“It’s extremely important,” said Cubs manager David Ross, one of Kimbrel’s catchers in Atlanta when the right-hander broke into the majors 10 years ago. “Every aspect of this game is going to be highlighted in a 60-game sprint, and that’s definitely going to be a big part of it.”

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Kimbrel, 32, is a seven-time All-Star, who signed a three-year $43 million deal as a free agent early last season and then struggled down the stretch for the Cubs — allowing a career-high nine home runs in just 23 appearances.

He became a Twitter punchline when he gave up a homer to teammate Willson Contreras in a simulated game Tuesday, but Kimbrel said he was just trying to throw strikes and working on things — like the changeup Contreras hit.

The reality is Tuesday meant next to nothing when imagining Kimbrel’s performance once a season were to start July 24.

But last September — when he gave up four homers in three outings that included a 10th-inning loss and blown save in another loss in the span of three days against the Cardinals — is another matter.

If he starts 2020 like he finished 2019, the Cubs’ short season might be finished before it starts.

Will he recover the tick or two off his once upper-90s fastball to once again get away with location mistakes? Will his breaking ball and developing changeup become bigger weapons to make the fastball look more powerful? Will his location be good enough to make either less of an issue?

“I think he’s got a few things still to iron out, just talking to him, for him to feel comfortable,” Ross said. “And he knows some of his keys, he’s not quite there yet. It’s like any other pitcher. His is heightened by who he is, but every pitcher is looking at the data afterwards, looking at the high-speed cameras, seeing where the hand positioning is, comparing it to the success they’ve had in the past and trying to make small adjustments and get the action that they expect on the baseball.”

The theme often repeated by team officials since last year’s struggles was that Kimbrel suffered from not having a normal spring training last year because of the extended free agency that took his competitive debut into June.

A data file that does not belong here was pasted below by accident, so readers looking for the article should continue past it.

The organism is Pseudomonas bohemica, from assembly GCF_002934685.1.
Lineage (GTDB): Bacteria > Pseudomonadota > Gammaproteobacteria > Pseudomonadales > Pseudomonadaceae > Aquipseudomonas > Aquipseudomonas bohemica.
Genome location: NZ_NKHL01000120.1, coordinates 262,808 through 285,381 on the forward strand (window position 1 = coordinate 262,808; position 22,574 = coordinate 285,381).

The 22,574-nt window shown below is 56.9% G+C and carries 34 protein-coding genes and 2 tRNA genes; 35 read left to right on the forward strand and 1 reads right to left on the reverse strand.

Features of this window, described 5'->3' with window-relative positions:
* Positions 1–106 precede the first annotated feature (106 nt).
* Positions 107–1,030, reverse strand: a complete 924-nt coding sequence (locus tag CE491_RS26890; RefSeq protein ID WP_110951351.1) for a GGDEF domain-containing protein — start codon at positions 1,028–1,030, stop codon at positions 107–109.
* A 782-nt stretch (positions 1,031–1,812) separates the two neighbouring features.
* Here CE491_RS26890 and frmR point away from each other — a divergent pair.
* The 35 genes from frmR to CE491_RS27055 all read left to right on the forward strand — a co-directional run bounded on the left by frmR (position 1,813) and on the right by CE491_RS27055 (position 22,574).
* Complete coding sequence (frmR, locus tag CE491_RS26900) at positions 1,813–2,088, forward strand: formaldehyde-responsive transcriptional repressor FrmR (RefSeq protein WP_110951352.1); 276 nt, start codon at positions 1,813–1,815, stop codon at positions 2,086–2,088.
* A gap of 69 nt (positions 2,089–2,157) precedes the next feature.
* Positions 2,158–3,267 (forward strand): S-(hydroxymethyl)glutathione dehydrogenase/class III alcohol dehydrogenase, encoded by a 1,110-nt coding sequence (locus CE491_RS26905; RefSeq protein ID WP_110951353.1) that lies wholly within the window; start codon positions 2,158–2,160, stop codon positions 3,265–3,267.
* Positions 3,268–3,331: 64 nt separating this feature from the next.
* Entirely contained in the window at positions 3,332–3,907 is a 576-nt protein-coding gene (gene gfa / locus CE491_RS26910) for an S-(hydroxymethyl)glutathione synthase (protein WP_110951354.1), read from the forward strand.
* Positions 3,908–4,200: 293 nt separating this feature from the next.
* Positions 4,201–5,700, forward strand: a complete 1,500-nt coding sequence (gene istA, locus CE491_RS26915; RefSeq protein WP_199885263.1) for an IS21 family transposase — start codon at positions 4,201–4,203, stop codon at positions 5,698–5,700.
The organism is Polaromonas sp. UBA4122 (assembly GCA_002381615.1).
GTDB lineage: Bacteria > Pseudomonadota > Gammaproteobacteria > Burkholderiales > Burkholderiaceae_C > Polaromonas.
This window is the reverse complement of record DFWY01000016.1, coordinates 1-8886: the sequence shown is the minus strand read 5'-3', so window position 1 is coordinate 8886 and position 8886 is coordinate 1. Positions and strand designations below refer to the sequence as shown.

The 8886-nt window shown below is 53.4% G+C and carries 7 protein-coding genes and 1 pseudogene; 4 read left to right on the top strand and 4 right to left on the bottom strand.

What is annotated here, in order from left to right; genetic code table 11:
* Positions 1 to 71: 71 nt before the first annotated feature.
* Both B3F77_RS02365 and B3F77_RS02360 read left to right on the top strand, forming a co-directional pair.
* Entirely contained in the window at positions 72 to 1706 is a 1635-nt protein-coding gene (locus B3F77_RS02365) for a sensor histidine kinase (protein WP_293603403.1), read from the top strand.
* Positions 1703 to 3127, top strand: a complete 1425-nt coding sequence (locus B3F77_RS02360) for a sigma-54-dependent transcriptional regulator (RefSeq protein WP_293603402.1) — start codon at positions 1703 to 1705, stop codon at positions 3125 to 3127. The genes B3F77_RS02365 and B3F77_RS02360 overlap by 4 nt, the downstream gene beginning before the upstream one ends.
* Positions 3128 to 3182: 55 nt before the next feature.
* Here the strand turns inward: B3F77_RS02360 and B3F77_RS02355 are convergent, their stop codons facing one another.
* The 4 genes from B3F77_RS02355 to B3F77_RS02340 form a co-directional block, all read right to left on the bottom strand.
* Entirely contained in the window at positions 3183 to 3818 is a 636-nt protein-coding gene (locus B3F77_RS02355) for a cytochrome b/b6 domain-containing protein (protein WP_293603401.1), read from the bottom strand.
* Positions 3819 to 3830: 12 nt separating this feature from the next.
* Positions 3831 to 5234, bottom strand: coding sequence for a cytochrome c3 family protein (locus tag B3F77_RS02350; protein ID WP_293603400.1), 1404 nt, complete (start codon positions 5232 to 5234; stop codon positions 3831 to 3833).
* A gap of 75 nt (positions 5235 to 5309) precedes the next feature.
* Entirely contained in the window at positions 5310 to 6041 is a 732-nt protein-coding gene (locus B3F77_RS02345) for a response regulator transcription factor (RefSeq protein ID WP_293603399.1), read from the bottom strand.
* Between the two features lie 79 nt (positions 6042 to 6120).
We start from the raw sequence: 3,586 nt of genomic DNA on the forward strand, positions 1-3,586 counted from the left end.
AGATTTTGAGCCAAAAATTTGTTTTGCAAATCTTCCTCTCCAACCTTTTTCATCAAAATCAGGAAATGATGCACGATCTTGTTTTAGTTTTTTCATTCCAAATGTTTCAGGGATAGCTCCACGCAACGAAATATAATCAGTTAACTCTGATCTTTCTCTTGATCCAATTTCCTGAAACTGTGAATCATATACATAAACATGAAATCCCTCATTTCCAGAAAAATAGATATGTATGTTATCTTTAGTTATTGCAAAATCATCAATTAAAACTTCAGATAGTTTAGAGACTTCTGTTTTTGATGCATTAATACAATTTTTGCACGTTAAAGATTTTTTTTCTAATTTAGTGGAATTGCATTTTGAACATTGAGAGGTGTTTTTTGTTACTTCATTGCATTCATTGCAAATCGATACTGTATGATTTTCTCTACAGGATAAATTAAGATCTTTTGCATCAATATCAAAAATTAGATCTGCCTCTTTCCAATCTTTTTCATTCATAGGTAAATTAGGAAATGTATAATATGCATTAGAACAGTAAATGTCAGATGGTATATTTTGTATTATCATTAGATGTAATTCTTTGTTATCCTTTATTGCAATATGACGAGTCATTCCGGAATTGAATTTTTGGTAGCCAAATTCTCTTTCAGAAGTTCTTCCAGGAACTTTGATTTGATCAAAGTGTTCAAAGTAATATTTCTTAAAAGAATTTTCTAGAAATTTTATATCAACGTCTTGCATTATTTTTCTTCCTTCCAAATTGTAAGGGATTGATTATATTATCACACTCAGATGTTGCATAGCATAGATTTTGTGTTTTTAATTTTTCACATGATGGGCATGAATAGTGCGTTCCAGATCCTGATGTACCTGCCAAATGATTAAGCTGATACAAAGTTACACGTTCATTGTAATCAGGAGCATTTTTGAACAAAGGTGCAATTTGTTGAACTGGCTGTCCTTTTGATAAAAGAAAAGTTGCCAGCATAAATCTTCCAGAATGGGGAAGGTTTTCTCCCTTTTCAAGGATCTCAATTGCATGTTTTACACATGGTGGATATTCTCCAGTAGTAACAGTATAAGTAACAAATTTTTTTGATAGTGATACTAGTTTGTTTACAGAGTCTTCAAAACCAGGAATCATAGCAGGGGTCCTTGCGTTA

Fast-forward to 2020 and … uh-oh.

But Kimbrel said last year’s experience is “definitely helpful” as he navigates the strangest season anybody in the game has experienced.

Any emotional downside associated with this season’s unusual format might come from the lack of fans in the stands and the natural adrenaline high that brings to the ninth inning with a slim lead.

“It’d be a lot nicer if there was [a crowd],” he said. “I’m just going to have to figure out a way to do it.

“I’ve just got to mentally go to a place and physically be ready to go out there and do what I’ve always done.”

The fact is his success is more likely to simply come down to whatever he gets out of that All-Star fastball — whether through location, sheer velocity or what he can make it look like off his other stuff.

“Obviously, when the fastball’s located and at the velocity you want it, things are great,” he said. “But I think with my offspeed pitches, the better I can control those, the better it makes my fastball.

“So I would honestly say controlling the curveball in the zone and keeping it down is only going to make my fastball play better. That’s really my mindset on that.”

He and the Cubs have two weeks to get it right. Because once the season starts so does the playoff chase — with every ninth- and 10th-inning home run as costly as the last time he took the mound for the Cubs when it counted.